Transgrid, the transmission network operator in the Australian state of New South Wales, said services provided by grid-scale battery energy storage systems have been identified as part of the preferred option to resolve emerging network constraints in the Bathurst, Orange and Parkes area.
Transgrid, the operator and manager of the high-voltage electricity transmission network in New South Wales and the Australian Capital Territory, said a thorough assessment of options had identified big batteries as the best way forward in terms of providing the biggest benefits for the two network growth regions.
“Our grid is changing, which is why we’re going beyond the traditional poles and wires approach and embracing new technologies and business models to meet the needs of consumers and keep the system reliable,” said Transgrid Executive General Manager of Network Marie Jordan. “We’re looking to purchase services from providers who own and operate battery storage. This approach helps meet growing demand in both regions faster than upgrading the existing network.”
Transgrid is seeking services from two separate battery energy storage systems to be installed at substations near Panorama and Parkes, and another big battery to be installed near Narrabri or Gunnedah in the North West Slopes region.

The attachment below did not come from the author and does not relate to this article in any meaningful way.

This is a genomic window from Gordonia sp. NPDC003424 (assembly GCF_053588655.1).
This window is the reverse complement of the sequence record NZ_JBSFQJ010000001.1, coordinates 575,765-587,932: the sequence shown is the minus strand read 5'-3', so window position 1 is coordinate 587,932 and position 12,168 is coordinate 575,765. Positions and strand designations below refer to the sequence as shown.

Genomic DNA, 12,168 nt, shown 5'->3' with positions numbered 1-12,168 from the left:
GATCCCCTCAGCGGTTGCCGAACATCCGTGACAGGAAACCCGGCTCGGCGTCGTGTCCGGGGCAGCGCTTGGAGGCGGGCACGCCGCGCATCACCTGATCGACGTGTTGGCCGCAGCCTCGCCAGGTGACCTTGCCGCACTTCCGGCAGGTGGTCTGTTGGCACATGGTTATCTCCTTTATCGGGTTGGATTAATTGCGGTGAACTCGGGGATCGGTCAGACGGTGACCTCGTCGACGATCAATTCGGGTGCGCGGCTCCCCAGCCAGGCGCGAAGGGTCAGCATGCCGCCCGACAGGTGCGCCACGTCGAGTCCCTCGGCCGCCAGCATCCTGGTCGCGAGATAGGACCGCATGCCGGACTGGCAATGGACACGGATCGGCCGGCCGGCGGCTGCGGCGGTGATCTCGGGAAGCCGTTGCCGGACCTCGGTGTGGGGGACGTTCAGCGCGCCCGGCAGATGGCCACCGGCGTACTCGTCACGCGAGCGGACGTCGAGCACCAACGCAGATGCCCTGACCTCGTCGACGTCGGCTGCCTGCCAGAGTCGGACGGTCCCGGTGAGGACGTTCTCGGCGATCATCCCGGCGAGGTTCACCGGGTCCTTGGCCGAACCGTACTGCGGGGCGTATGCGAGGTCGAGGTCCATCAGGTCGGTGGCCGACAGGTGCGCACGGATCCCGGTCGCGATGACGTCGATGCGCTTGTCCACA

Jordan said the grid-scale batteries will provide dynamic reactive support to manage voltage variations on Transgrid’s network during high demand periods, from 2025 or soon thereafter.
“These services will help us unlock extra capacity on the transmission network and use the existing network better and avoid interruptions to supply for consumers,” she said. “The service providers can also use the batteries to trade in the energy market when not needed to support Transgrid’s network, so it’s a win-win for the power system.”
Transgrid modeling indicates electricity demand will increase substantially in the Bathurst, Orange and Parkes areas and the North West Slopes region in the near future due to the connection of new industrial loads and general load growth.
The network operator said multiple options to address emerging load constraints in both areas have been examined and, in each case, the best option involved services provided by third-party battery energy storage facilities.
Jordan said the project is amongst the first in the National Electricity Market where a solution involving large-scale batteries has outperformed other options throughout the Regulatory Investment Test for Transmission (RIT-T).
“It is another sign of how rapidly our energy system is changing and how we need to adapt and embrace new technology as we embark on the energy transition,” she said.
Figures provided by Transgrid show the proposals from third-party battery operators had outperformed the poles and wires solutions, promising to deliver up to AUD 2,550 million ($1,717 million) in net benefits in the Orange and Parkes area and $459 million in net benefits in the North West Slopes region.
Transgrid will now enter a competitive procurement process and begin commercial negotiations with non-network proponents to put contracts in place. The network operator will host a market forum on Aug. 10, with potential service providers invited to register.
Subject to approvals, the batteries could be completed by 2024-25.
This content is protected by copyright and may not be reused. If you want to cooperate with us and would like to reuse some of our content, please contact: firstname.lastname@example.org.